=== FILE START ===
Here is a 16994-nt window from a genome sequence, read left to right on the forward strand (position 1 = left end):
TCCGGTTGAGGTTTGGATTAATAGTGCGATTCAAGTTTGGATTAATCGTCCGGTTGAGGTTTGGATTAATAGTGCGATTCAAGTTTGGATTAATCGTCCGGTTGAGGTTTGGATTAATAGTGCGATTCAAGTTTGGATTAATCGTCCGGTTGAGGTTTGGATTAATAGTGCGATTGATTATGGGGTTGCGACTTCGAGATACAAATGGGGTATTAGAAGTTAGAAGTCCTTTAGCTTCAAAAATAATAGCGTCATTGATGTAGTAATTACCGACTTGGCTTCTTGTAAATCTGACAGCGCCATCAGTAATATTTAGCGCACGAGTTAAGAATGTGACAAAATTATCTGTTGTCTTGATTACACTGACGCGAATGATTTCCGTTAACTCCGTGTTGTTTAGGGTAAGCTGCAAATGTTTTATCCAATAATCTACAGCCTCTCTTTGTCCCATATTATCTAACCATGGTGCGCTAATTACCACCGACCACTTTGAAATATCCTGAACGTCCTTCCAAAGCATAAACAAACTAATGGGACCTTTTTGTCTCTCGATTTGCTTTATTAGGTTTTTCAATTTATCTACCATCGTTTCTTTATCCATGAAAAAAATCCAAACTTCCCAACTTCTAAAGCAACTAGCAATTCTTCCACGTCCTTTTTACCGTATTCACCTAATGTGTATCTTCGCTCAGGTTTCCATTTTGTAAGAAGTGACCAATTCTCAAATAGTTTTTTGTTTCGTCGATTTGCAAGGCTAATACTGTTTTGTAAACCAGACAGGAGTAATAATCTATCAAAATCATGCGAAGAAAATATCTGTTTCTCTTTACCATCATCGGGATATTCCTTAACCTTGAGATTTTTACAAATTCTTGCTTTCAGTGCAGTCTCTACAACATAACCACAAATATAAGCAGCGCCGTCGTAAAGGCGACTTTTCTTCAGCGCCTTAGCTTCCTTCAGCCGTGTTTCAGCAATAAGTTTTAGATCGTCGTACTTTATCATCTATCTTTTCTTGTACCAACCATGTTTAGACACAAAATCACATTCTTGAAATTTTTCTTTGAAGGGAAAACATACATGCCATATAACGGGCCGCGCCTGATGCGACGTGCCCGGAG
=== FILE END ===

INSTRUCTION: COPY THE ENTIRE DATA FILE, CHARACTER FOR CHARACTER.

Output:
Here is a 16994-nt window from a genome sequence, read left to right on the forward strand (position 1 = left end):
TCCGGTTGAGGTTTGGATTAATAGTGCGATTCAAGTTTGGATTAATCGTCCGGTTGAGGTTTGGATTAATAGTGCGATTCAAGTTTGGATTAATCGTCCGGTTGAGGTTTGGATTAATAGTGCGATTCAAGTTTGGATTAATCGTCCGGTTGAGGTTTGGATTAATAGTGCGATTGATTATGGGGTTGCGACTTCGAGATACAAATGGGGTATTAGAAGTTAGAAGTCCTTTAGCTTCAAAAATAATAGCGTCATTGATGTAGTAATTACCGACTTGGCTTCTTGTAAATCTGACAGCGCCATCAGTAATATTTAGCGCACGAGTTAAGAATGTGACAAAATTATCTGTTGTCTTGATTACACTGACGCGAATGATTTCCGTTAACTCCGTGTTGTTTAGGGTAAGCTGCAAATGTTTTATCCAATAATCTACAGCCTCTCTTTGTCCCATATTATCTAACCATGGTGCGCTAATTACCACCGACCACTTTGAAATATCCTGAACGTCCTTCCAAAGCATAAACAAACTAATGGGACCTTTTTGTCTCTCGATTTGCTTTATTAGGTTTTTCAATTTATCTACCATCGTTTCTTTATCCATGAAAAAAATCCAAACTTCCCAACTTCTAAAGCAACTAGCAATTCTTCCACGTCCTTTTTACCGTATTCACCTAATGTGTATCTTCGCTCAGGTTTCCATTTTGTAAGAAGTGACCAATTCTCAAATAGTTTTTTGTTTCGTCGATTTGCAAGGCTAATACTGTTTTGTAAACCAGACAGGAGTAATAATCTATCAAAATCATGCGAAGAAAATATCTGTTTCTCTTTACCATCATCGGGATATTCCTTAACCTTGAGATTTTTACAAATTCTTGCTTTCAGTGCAGTCTCTACAACATAACCACAAATATAAGCAGCGCCGTCGTAAAGGCGACTTTTCTTCAGCGCCTTAGCTTCCTTCAGCCGTGTTTCAGCAATAAGTTTTAGATCGTCGTACTTTATCATCTATCTTTTCTTGTACCAACCATGTTTAGACACAAAATCACATTCTTGAAATTTTTCTTTGAAGGGAAAACATACATGCCATATAACGGGCCGCGCCTGATGCGACGTGCCCGGAG